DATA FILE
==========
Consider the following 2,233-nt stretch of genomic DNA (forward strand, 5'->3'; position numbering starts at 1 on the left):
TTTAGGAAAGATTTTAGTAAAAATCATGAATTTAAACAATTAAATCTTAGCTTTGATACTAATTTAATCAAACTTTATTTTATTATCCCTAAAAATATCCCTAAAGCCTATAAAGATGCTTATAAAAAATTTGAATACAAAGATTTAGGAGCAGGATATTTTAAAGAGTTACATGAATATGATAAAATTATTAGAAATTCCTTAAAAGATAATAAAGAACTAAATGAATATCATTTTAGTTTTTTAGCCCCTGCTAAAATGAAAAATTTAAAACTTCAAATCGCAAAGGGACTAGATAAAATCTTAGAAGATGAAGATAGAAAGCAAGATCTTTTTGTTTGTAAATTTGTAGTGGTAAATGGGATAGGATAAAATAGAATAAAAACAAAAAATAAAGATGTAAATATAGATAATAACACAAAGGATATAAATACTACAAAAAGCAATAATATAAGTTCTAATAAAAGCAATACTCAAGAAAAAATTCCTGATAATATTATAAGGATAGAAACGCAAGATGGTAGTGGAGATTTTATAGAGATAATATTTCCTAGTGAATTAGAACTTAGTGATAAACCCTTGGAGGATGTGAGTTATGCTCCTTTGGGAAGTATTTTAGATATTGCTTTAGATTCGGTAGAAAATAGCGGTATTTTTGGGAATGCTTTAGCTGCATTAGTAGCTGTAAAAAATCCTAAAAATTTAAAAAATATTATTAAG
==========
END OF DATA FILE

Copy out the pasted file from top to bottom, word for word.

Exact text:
Consider the following 2,233-nt stretch of genomic DNA (forward strand, 5'->3'; position numbering starts at 1 on the left):
TTTAGGAAAGATTTTAGTAAAAATCATGAATTTAAACAATTAAATCTTAGCTTTGATACTAATTTAATCAAACTTTATTTTATTATCCCTAAAAATATCCCTAAAGCCTATAAAGATGCTTATAAAAAATTTGAATACAAAGATTTAGGAGCAGGATATTTTAAAGAGTTACATGAATATGATAAAATTATTAGAAATTCCTTAAAAGATAATAAAGAACTAAATGAATATCATTTTAGTTTTTTAGCCCCTGCTAAAATGAAAAATTTAAAACTTCAAATCGCAAAGGGACTAGATAAAATCTTAGAAGATGAAGATAGAAAGCAAGATCTTTTTGTTTGTAAATTTGTAGTGGTAAATGGGATAGGATAAAATAGAATAAAAACAAAAAATAAAGATGTAAATATAGATAATAACACAAAGGATATAAATACTACAAAAAGCAATAATATAAGTTCTAATAAAAGCAATACTCAAGAAAAAATTCCTGATAATATTATAAGGATAGAAACGCAAGATGGTAGTGGAGATTTTATAGAGATAATATTTCCTAGTGAATTAGAACTTAGTGATAAACCCTTGGAGGATGTGAGTTATGCTCCTTTGGGAAGTATTTTAGATATTGCTTTAGATTCGGTAGAAAATAGCGGTATTTTTGGGAATGCTTTAGCTGCATTAGTAGCTGTAAAAAATCCTAAAAATTTAAAAAATATTATTAAG